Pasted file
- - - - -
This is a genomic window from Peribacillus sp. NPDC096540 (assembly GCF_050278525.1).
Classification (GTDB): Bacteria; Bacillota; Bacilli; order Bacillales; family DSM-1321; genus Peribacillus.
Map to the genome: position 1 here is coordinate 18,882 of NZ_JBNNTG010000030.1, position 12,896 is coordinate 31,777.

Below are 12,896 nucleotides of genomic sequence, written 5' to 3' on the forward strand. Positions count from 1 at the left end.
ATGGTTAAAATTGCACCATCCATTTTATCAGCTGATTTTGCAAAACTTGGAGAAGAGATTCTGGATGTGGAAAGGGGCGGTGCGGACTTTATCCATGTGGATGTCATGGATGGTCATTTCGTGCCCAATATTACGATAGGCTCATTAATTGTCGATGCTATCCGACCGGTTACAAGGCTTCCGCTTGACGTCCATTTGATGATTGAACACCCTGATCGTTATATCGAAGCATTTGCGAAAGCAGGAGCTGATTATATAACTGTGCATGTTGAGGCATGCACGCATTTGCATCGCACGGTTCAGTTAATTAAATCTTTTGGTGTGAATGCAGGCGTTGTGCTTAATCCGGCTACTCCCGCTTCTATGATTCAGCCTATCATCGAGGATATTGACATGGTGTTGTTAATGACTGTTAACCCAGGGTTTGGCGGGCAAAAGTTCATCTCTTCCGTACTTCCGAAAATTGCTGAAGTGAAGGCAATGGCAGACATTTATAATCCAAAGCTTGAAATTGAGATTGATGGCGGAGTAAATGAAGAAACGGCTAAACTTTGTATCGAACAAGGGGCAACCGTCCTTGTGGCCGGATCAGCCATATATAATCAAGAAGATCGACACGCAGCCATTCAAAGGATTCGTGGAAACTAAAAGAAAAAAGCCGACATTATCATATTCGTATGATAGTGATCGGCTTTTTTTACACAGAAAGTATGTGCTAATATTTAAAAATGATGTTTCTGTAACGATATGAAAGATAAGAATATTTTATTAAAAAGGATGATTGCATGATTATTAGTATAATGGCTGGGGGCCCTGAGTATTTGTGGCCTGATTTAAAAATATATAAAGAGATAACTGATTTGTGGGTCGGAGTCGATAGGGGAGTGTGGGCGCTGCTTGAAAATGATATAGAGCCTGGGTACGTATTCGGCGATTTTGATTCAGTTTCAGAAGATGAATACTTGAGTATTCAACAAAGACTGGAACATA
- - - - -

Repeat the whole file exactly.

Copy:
This is a genomic window from Peribacillus sp. NPDC096540 (assembly GCF_050278525.1).
Classification (GTDB): Bacteria; Bacillota; Bacilli; order Bacillales; family DSM-1321; genus Peribacillus.
Map to the genome: position 1 here is coordinate 18,882 of NZ_JBNNTG010000030.1, position 12,896 is coordinate 31,777.

Below are 12,896 nucleotides of genomic sequence, written 5' to 3' on the forward strand. Positions count from 1 at the left end.
ATGGTTAAAATTGCACCATCCATTTTATCAGCTGATTTTGCAAAACTTGGAGAAGAGATTCTGGATGTGGAAAGGGGCGGTGCGGACTTTATCCATGTGGATGTCATGGATGGTCATTTCGTGCCCAATATTACGATAGGCTCATTAATTGTCGATGCTATCCGACCGGTTACAAGGCTTCCGCTTGACGTCCATTTGATGATTGAACACCCTGATCGTTATATCGAAGCATTTGCGAAAGCAGGAGCTGATTATATAACTGTGCATGTTGAGGCATGCACGCATTTGCATCGCACGGTTCAGTTAATTAAATCTTTTGGTGTGAATGCAGGCGTTGTGCTTAATCCGGCTACTCCCGCTTCTATGATTCAGCCTATCATCGAGGATATTGACATGGTGTTGTTAATGACTGTTAACCCAGGGTTTGGCGGGCAAAAGTTCATCTCTTCCGTACTTCCGAAAATTGCTGAAGTGAAGGCAATGGCAGACATTTATAATCCAAAGCTTGAAATTGAGATTGATGGCGGAGTAAATGAAGAAACGGCTAAACTTTGTATCGAACAAGGGGCAACCGTCCTTGTGGCCGGATCAGCCATATATAATCAAGAAGATCGACACGCAGCCATTCAAAGGATTCGTGGAAACTAAAAGAAAAAAGCCGACATTATCATATTCGTATGATAGTGATCGGCTTTTTTTACACAGAAAGTATGTGCTAATATTTAAAAATGATGTTTCTGTAACGATATGAAAGATAAGAATATTTTATTAAAAAGGATGATTGCATGATTATTAGTATAATGGCTGGGGGCCCTGAGTATTTGTGGCCTGATTTAAAAATATATAAAGAGATAACTGATTTGTGGGTCGGAGTCGATAGGGGAGTGTGGGCGCTGCTTGAAAATGATATAGAGCCTGGGTACGTATTCGGCGATTTTGATTCAGTTTCAGAAGATGAATACTTGAGTATTCAACAAAGACTGGAACATA